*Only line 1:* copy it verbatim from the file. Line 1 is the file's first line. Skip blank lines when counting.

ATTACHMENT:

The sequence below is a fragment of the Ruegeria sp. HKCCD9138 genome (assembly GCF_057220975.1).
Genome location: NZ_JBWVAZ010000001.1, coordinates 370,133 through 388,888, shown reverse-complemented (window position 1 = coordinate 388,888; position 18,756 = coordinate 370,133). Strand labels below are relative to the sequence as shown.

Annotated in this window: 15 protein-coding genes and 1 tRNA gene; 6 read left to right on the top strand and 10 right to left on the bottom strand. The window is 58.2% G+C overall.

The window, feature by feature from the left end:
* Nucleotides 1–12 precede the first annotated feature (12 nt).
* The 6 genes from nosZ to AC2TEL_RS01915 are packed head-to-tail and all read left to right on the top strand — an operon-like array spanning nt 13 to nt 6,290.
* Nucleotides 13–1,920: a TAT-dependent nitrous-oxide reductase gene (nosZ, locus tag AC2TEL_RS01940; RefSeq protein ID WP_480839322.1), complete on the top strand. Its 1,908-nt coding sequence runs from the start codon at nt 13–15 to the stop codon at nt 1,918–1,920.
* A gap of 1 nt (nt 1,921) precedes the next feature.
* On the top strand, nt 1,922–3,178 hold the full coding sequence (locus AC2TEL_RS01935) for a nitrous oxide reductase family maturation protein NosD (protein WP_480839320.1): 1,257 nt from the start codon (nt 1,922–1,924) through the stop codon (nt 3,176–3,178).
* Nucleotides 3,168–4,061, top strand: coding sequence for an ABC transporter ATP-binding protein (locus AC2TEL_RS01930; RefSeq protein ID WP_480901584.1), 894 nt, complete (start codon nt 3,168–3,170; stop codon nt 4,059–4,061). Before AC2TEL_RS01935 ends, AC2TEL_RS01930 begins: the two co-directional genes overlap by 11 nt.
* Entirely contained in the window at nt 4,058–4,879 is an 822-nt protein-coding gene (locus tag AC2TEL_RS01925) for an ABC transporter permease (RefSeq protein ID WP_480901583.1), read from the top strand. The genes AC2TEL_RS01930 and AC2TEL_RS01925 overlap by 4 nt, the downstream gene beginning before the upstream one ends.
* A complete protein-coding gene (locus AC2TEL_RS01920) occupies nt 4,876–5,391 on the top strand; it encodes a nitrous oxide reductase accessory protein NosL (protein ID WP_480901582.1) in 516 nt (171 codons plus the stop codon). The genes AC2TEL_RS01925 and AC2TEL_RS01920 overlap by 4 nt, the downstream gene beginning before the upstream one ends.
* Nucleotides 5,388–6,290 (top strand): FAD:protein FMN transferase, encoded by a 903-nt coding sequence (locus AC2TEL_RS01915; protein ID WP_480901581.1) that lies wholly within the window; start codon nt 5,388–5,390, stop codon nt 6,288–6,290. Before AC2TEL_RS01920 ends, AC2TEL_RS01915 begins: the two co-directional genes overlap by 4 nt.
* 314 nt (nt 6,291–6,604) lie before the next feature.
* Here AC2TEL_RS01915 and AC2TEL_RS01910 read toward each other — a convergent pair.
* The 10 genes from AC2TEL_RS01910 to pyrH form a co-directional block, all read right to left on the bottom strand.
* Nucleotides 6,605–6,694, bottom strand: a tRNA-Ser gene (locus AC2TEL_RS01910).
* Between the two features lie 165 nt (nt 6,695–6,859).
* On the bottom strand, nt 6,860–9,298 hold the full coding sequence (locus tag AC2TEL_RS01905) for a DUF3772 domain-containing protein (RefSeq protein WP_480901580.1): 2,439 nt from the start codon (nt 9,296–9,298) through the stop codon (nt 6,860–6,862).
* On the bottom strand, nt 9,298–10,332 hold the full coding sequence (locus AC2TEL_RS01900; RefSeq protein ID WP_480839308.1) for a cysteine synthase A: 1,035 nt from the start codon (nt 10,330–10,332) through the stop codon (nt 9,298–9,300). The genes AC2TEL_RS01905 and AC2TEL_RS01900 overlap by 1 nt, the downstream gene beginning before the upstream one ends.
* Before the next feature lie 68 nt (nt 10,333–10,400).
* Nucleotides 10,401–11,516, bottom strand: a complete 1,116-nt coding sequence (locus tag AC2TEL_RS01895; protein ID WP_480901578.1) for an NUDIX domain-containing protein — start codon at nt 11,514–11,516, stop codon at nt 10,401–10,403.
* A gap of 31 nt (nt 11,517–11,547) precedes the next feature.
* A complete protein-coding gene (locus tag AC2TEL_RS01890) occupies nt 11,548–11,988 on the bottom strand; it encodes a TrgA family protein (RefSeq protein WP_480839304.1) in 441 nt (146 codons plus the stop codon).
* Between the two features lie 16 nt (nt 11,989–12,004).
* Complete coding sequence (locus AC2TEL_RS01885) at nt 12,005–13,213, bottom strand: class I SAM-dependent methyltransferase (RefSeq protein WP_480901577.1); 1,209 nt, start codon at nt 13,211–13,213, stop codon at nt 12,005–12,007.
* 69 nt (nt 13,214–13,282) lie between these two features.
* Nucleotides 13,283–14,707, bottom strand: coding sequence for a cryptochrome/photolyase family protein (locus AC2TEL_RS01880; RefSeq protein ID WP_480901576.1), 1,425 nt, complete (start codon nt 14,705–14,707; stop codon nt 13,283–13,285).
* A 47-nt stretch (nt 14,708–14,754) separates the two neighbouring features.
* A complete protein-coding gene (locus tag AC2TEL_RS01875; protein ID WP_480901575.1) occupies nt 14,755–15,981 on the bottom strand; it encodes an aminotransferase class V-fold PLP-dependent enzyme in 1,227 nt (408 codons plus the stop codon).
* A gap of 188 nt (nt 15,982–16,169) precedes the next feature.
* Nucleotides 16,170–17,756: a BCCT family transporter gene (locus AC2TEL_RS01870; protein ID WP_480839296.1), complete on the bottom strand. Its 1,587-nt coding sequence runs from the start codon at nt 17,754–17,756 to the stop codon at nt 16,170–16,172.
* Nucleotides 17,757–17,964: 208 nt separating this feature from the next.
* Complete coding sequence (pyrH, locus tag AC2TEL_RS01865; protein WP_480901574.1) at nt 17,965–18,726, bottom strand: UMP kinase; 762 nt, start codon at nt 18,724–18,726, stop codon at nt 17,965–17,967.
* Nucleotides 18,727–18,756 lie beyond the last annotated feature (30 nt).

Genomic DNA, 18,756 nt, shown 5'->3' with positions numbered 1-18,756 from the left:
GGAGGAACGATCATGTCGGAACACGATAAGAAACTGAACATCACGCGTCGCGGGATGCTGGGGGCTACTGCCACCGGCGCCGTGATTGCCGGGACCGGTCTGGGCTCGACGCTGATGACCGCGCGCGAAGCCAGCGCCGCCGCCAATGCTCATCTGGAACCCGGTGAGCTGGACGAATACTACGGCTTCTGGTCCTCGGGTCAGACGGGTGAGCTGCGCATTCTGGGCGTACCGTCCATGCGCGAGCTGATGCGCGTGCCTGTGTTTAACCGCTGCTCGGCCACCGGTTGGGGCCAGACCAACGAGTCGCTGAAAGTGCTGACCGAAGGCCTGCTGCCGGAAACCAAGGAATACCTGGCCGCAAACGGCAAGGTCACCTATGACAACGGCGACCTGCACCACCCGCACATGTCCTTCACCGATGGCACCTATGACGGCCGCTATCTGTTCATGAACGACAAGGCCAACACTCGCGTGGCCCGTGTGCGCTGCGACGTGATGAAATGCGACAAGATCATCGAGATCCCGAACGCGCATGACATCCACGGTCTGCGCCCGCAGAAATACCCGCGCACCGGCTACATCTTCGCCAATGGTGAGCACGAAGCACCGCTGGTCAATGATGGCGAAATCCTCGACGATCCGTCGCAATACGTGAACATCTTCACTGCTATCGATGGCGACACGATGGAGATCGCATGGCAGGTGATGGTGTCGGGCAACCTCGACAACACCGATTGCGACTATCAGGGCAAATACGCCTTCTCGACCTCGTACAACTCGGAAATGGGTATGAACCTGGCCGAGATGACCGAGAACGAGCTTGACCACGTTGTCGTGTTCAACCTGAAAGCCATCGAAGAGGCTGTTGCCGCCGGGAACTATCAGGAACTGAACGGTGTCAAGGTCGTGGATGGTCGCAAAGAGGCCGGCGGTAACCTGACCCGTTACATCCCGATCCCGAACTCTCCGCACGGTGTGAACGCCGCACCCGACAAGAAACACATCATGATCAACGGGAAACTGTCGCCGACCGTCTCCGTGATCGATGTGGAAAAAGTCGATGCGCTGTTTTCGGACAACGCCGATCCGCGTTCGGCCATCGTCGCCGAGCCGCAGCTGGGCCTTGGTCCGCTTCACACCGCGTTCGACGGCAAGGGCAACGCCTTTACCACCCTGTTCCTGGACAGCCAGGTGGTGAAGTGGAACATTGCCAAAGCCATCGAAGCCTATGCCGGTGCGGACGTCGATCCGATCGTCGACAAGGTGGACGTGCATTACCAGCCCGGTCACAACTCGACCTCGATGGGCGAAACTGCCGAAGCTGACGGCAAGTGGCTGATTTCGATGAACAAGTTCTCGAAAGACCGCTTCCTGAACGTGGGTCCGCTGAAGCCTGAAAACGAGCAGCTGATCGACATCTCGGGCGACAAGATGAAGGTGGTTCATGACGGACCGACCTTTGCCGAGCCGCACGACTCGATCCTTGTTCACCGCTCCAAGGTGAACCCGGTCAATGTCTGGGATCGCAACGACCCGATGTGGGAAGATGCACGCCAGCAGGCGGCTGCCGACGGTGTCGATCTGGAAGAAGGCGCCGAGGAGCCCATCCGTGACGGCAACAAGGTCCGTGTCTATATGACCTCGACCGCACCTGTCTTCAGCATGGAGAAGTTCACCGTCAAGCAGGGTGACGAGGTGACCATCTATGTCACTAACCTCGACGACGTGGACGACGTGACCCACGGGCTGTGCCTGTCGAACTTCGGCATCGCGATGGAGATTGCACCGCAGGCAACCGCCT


The sequence below is a fragment of the Ruegeria sp. HKCCD9138 genome (assembly GCF_057220975.1).